Seizures are caused by an abnormal focus of electrical activity within the brain. The causes of seizures are quite varied and include:
- a tumour or blood in the brain
- scarring within the brain from surgery or radiotherapy
- high fevers
- some medications or drug withdrawal
- head trauma
There are many different types of seizures with a range of signs and symptoms. In general, seizures may be divided into 2 types:
- Focal seizures are due to an abnormal electrical impulse that is confined to a small area of the brain. Focal seizures can produce abnormal sensations, such as numbness or tingling; involuntary movement of a limb or twitching in the face; or transient inability to speak. The symptoms experienced by the person having the seizure relate to the location within the brain of the abnormal impulse. Therefore, a focal seizure tends to be experienced in the same way each time a person has one.
- Generalized seizures occur when the abnormal impulse is transmitted across a larger area of the brain. Consciousness is affected, and there may be convulsions and/or loss of bowel and bladder control. Often there is little or no memory of the seizure once it ends.
Seizures tend to last only 30 to 60 seconds. Focal seizures may evolve into generalized seizures.
Seizures are managed with antiepileptic drugs that reduce the frequency and severity of seizures, but may not eliminate them completely. Many people affected by seizures continue to work. There may be some restrictions on work activities. For example, there are legal implications regarding driving for those who have had a seizure or who stop taking seizure medications. Special precautions may need to be in place if patients operate heavy machinery, climb ladders, work on rooftops, cycle, scuba dive or perform other activities that could be dangerous if they have a seizure.
See also this information about driving restrictions.
What patients can do
Tell your patient whether they are at risk for seizures and, if so, how they can be prevented (see below). If the patient has had a seizure, consider recommending seizure medication. Even patients who take seizure medication may still be at risk for seizures, and sometimes people need to be on more than one seizure medication.
Precautions to prevent seizures:
- Inform the healthcare team if taking any new medications. Drug interactions are common and can make seizure medications less effective.
- Avoid physiologic stress, e.g., from dehydration or skipped meals.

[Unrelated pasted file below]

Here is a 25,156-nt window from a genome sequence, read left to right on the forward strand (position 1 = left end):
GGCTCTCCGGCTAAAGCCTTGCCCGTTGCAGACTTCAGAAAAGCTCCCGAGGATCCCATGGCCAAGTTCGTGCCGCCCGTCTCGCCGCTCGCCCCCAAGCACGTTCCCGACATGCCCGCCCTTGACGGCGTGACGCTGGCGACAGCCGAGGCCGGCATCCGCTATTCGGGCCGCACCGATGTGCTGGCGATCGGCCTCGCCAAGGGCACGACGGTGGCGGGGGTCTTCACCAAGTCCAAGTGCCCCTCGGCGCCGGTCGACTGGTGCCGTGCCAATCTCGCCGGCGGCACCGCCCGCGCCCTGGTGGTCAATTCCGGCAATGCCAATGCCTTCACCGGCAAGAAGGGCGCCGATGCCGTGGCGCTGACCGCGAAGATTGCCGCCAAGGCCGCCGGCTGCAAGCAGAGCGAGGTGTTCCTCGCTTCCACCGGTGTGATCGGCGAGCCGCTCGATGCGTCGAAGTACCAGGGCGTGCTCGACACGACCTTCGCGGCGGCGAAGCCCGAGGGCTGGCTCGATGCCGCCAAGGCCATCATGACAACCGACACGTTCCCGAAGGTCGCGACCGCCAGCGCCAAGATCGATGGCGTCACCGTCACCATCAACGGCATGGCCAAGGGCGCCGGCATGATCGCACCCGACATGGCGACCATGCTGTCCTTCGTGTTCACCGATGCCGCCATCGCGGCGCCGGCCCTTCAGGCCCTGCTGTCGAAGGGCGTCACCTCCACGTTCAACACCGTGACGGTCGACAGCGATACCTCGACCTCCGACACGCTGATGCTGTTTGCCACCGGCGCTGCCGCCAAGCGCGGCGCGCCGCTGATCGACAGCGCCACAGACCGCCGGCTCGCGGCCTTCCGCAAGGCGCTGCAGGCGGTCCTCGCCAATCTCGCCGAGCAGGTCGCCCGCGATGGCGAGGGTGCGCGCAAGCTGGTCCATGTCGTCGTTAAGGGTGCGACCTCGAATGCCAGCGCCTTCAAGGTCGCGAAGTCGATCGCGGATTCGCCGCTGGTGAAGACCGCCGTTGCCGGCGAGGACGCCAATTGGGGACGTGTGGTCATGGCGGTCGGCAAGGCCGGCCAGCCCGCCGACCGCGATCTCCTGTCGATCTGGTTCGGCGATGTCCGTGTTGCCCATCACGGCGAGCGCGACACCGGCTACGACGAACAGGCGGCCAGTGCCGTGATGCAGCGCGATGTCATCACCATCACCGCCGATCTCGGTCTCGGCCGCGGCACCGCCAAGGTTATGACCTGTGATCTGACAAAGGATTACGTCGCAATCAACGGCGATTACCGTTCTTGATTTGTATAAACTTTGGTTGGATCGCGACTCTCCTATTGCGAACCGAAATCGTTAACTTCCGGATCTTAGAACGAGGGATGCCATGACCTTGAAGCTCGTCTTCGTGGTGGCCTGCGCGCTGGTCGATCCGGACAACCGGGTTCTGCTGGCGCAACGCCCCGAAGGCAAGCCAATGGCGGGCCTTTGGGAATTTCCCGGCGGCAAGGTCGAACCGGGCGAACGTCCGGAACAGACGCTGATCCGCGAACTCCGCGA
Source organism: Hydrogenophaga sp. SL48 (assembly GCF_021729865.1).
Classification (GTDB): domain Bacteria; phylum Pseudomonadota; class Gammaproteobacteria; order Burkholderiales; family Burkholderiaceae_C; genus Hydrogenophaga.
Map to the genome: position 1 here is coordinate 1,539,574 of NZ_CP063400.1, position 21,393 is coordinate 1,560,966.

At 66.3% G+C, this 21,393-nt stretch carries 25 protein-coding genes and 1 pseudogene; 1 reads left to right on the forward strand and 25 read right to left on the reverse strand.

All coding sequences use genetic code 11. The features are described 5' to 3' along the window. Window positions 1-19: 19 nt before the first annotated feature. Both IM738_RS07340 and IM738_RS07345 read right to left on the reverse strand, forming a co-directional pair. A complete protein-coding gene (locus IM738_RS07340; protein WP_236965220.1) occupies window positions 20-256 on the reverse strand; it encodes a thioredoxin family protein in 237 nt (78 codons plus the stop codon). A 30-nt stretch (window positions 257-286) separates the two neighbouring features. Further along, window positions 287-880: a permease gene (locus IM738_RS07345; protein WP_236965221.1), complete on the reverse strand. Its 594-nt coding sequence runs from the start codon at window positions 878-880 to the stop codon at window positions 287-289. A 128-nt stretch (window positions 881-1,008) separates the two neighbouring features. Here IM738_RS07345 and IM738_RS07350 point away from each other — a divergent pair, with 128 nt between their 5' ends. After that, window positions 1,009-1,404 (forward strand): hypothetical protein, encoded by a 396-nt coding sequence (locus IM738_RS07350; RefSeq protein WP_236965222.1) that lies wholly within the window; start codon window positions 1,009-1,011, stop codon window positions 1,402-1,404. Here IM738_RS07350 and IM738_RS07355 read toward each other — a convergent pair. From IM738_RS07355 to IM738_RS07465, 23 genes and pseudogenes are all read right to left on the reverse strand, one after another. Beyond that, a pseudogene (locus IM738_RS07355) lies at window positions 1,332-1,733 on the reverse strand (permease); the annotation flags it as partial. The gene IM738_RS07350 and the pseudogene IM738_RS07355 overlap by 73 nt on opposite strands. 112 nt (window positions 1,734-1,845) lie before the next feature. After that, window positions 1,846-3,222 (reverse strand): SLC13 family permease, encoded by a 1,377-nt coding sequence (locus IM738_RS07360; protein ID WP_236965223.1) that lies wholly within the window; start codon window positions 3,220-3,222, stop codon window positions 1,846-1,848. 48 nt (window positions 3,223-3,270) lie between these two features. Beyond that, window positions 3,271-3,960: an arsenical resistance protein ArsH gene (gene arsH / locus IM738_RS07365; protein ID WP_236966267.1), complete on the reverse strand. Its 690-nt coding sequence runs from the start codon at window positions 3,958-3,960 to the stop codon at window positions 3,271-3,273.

- Avoid intense temperatures, e.g., saunas.
- Get enough rest and good sleep, as being overtired can provoke seizures.
- Avoid serious injury in case a seizure occurs. For example, wear a helmet when cycling; swim or hike with a buddy, not alone; take showers, not baths.
- Teach family members and work colleagues what to do when they observe a seizure.
- Read the First Aid for Seizures pamphlet (PDF) from Epilepsy Ontario.
- Know the signs of seizure medication toxicity, including slurred speech, visual changes, nausea and imbalance. Seek medical attention if experiencing any of these problems, as the medication dose may need to be changed.
There are several ways that jobs can be modified to accommodate seizures:
Modify work tasks:
- Identify situations at high risk for injury (e.g., working at heights or with heavy equipment).
- Request alternative tasks that reduce injury risk to the employee and others in case of a seizure.
- Reduce injury risk with safety equipment when possible (e.g., harnesses).
- If the patient works alone or in an isolated area, consider an auto-alert lifeline that will contact emergency services in case of a fall.
- Identify any seizure triggers and eliminate or reduce them (e.g., high level of stress, over-fatigue, flickering lights).
Modify work schedules:
- Avoid fluctuating shifts.
- Ask for a shift change to prevent over-fatigue (e.g., day shifts only).
Modify the work environment:
- Tell the supervisor or the workplace occupational health advisor what steps to take if the patient has a seizure.
- If the patient is comfortable disclosing the possibility of seizures to co-workers, tell them what to do if the patient has a seizure.
It is not unusual for people who have seizures to have changes in their memory. See cognitive challenges for tips on dealing with these concerns.
To know: Driving restrictions related to seizures vary provincially and should be reviewed within your home province.